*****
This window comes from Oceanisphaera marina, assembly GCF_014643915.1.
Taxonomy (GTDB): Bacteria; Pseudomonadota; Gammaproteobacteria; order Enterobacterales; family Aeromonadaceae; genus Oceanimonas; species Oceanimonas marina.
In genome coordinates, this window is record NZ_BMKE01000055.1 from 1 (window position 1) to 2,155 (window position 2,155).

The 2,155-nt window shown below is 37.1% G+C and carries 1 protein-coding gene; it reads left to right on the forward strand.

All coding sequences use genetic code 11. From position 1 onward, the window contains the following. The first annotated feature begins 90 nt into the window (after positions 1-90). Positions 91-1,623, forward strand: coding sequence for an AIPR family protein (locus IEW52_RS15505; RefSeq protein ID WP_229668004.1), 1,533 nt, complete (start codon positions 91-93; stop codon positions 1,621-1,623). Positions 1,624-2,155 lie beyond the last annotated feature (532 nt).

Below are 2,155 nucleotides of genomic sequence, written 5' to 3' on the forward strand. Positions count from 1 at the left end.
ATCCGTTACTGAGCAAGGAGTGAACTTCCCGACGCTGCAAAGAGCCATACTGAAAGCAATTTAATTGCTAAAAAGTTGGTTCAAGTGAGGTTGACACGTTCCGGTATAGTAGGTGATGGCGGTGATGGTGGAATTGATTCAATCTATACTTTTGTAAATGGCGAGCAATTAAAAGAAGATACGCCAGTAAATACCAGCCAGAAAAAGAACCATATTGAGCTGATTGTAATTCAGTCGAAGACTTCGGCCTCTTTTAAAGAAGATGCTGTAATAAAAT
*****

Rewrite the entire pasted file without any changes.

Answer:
This window comes from Oceanisphaera marina, assembly GCF_014643915.1.
Taxonomy (GTDB): Bacteria; Pseudomonadota; Gammaproteobacteria; order Enterobacterales; family Aeromonadaceae; genus Oceanimonas; species Oceanimonas marina.
In genome coordinates, this window is record NZ_BMKE01000055.1 from 1 (window position 1) to 2,155 (window position 2,155).

The 2,155-nt window shown below is 37.1% G+C and carries 1 protein-coding gene; it reads left to right on the forward strand.

All coding sequences use genetic code 11. From position 1 onward, the window contains the following. The first annotated feature begins 90 nt into the window (after positions 1-90). Positions 91-1,623, forward strand: coding sequence for an AIPR family protein (locus IEW52_RS15505; RefSeq protein ID WP_229668004.1), 1,533 nt, complete (start codon positions 91-93; stop codon positions 1,621-1,623). Positions 1,624-2,155 lie beyond the last annotated feature (532 nt).

Below are 2,155 nucleotides of genomic sequence, written 5' to 3' on the forward strand. Positions count from 1 at the left end.
ATCCGTTACTGAGCAAGGAGTGAACTTCCCGACGCTGCAAAGAGCCATACTGAAAGCAATTTAATTGCTAAAAAGTTGGTTCAAGTGAGGTTGACACGTTCCGGTATAGTAGGTGATGGCGGTGATGGTGGAATTGATTCAATCTATACTTTTGTAAATGGCGAGCAATTAAAAGAAGATACGCCAGTAAATACCAGCCAGAAAAAGAACCATATTGAGCTGATTGTAATTCAGTCGAAGACTTCGGCCTCTTTTAAAGAAGATGCTGTAATAAAAT